Association between bleeding and mortality among women and men with high-risk acute coronary syndromes: Insights from the Early versus Delayed, Provisional Eptifibatide in Acute Coronary Syndromes (EARLY ACS) trial
Kaul P.,University of Alberta |
Tanguay J.-F.,Montreal Heart Institute |
Newby L.K.,Duke Clinical Research Institute |
Hochman J.S.,New York University |
And 8 more authors.
American Heart Journal | Year: 2013
Background Female sex is an established risk factor for bleeding, which is an important safety end point in patients presenting with non-ST-segment elevation acute coronary syndromes (NSTE ACS). However, it is unknown whether the association between bleeding and mortality is modulated by sex in this patient population. Methods We examined the interaction between sex and bleeding and 30-day mortality outcomes among 2,975 women and 6,431 men with high-risk NSTE ACS enrolled in the EARLY ACS trial. The Global Utilization of Strategies to Open Occluded Arteries (GUSTO) criteria were used to identify moderate or severe bleeds. Results Women were older and had more comorbid disease compared with men. Bleeding rates were higher among women (8.2%) than among men (5.5%; P <.01). However, the association of bleeding and 30-day mortality was stronger among men (odds ratio 5.8, 95% CI 3.9-8.8) than among women (odds ratio 1.5, 95% CI 0.8-2.9; sex* bleeding interaction P <.01). Sex differences in the association of bleeding and mortality persisted in a landmark analysis of 120-hour survivors. Conclusions In a contemporary high-risk NSTE ACS cohort, women had higher bleeding rates than did men. Paradoxically, the association between bleeding and mortality was worse among men than among women. © 2013 Mosby, Inc.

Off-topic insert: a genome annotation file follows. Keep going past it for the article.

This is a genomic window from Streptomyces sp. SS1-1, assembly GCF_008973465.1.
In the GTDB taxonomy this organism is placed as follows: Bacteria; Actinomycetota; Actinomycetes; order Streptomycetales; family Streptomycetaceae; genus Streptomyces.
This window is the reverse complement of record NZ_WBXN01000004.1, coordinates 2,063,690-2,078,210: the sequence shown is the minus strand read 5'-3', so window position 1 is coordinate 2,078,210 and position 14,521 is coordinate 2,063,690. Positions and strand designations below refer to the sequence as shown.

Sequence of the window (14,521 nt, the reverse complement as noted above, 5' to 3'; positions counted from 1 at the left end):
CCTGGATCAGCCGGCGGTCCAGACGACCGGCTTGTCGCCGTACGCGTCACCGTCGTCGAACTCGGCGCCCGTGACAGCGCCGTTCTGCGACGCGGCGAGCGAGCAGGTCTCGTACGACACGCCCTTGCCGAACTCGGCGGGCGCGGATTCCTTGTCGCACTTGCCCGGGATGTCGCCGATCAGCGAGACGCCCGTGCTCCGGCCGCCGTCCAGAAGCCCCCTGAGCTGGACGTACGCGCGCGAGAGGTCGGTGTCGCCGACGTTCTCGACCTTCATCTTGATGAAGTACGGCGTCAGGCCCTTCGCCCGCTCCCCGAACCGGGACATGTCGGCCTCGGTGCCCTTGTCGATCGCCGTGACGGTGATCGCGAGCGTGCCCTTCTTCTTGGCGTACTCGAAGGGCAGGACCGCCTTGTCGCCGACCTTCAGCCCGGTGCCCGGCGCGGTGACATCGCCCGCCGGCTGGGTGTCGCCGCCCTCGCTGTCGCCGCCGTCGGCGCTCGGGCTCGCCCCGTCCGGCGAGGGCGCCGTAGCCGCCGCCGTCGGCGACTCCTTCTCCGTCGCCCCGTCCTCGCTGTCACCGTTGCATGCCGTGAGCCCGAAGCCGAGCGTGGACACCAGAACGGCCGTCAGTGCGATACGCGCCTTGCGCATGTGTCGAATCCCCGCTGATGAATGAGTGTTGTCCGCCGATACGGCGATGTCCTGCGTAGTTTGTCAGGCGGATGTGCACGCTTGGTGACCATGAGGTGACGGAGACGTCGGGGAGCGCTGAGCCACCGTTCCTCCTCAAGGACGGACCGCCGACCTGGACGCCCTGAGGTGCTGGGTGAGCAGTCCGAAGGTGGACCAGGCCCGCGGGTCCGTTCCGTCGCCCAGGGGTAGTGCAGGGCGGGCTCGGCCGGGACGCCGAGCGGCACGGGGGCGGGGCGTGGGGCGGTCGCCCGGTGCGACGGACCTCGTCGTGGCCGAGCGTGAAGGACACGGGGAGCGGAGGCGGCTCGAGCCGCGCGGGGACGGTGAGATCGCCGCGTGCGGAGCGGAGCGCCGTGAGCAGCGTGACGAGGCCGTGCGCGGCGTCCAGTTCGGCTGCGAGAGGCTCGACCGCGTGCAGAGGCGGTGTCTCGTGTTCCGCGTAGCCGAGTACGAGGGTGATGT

Bogaert J.,Gasthuisberg University Hospitals Leuven |
Olivotto I.,Referral Center for Myocardial Diseases
Radiology | Year: 2014
Hypertrophic cardiomyopathy (HCM), the most common genetically transmitted cardiac disorder, has been the focus of extensive research over the past 50 years. HCM is a multifaceted disease with highly heterogeneous genetic background, phenotypic expression, clinical presentation, and long-term outcome. Though most patients have an indolent course with a life expectancy comparable to that of the general population, early diagnosis and accurate risk profiling are essential to identify the sizeable subset at increased risk of sudden cardiac death or disease progression and heart failure-related complications, requiring aggressive management options. Imaging has a central role in the diagnosis and prognostic assessment of HCM patients, as well as screening of potentially affected family members. In this context, magnetic resonance (MR) imaging has recently emerged as an ideal complement to transthoracic echocardiography. Its multiparametric approach, fusing spatial, contrast, and temporal resolution, provides the clinician with detailed characterization of the HCM phenotype and assessment of its functional consequences including causes and site of dynamic obstruction, presence and extent of myocardial perfusion abnormalities, and fibrosis. Moreover, MR is key in differentiating HCM from "phenocopies"-that is, hearts with similar morphology but profoundly different etiology, such as amyloid or Anderson-Fabry disease. Long term, the incremental information provided by MR is relevant to planning of septal reduction therapies, identification of the early stages of end-stage progression, and stratification of arrhythmic risk. The aim of this review is to depict the increasingly important role of MR imaging in relation to the complexity of HCM, highlighting its role in clinical decision making. © RSNA, 2014.